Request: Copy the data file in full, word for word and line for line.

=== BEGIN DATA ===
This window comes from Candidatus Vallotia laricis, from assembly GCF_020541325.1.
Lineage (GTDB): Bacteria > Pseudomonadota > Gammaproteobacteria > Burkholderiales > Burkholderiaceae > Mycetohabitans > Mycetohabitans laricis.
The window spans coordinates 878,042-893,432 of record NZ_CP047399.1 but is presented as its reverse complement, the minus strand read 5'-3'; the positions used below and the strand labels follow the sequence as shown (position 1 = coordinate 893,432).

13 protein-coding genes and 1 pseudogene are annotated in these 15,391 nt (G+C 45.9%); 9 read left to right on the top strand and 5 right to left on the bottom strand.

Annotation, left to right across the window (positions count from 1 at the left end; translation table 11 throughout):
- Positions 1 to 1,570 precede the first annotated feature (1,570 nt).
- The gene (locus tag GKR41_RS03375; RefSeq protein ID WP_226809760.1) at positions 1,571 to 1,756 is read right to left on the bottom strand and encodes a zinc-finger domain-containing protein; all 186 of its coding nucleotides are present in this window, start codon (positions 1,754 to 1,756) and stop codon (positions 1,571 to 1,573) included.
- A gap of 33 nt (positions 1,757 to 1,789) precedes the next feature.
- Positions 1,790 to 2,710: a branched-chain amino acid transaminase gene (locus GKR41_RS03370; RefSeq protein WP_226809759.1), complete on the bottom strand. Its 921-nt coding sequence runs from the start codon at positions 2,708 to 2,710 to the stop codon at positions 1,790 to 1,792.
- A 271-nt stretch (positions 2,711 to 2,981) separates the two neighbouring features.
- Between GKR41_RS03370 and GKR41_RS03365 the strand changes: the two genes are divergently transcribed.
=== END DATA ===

This window comes from Candidatus Vallotia laricis, from assembly GCF_020541325.1.
Lineage (GTDB): Bacteria > Pseudomonadota > Gammaproteobacteria > Burkholderiales > Burkholderiaceae > Mycetohabitans > Mycetohabitans laricis.
The window spans coordinates 878,042-893,432 of record NZ_CP047399.1 but is presented as its reverse complement, the minus strand read 5'-3'; the positions used below and the strand labels follow the sequence as shown (position 1 = coordinate 893,432).

13 protein-coding genes and 1 pseudogene are annotated in these 15,391 nt (G+C 45.9%); 9 read left to right on the top strand and 5 right to left on the bottom strand.

Annotation, left to right across the window (positions count from 1 at the left end; translation table 11 throughout):
- Positions 1 to 1,570 precede the first annotated feature (1,570 nt).
- The gene (locus tag GKR41_RS03375; RefSeq protein ID WP_226809760.1) at positions 1,571 to 1,756 is read right to left on the bottom strand and encodes a zinc-finger domain-containing protein; all 186 of its coding nucleotides are present in this window, start codon (positions 1,754 to 1,756) and stop codon (positions 1,571 to 1,573) included.
- A gap of 33 nt (positions 1,757 to 1,789) precedes the next feature.
- Positions 1,790 to 2,710: a branched-chain amino acid transaminase gene (locus GKR41_RS03370; RefSeq protein WP_226809759.1), complete on the bottom strand. Its 921-nt coding sequence runs from the start codon at positions 2,708 to 2,710 to the stop codon at positions 1,790 to 1,792.
- A 271-nt stretch (positions 2,711 to 2,981) separates the two neighbouring features.
- Between GKR41_RS03370 and GKR41_RS03365 the strand changes: the two genes are divergently transcribed.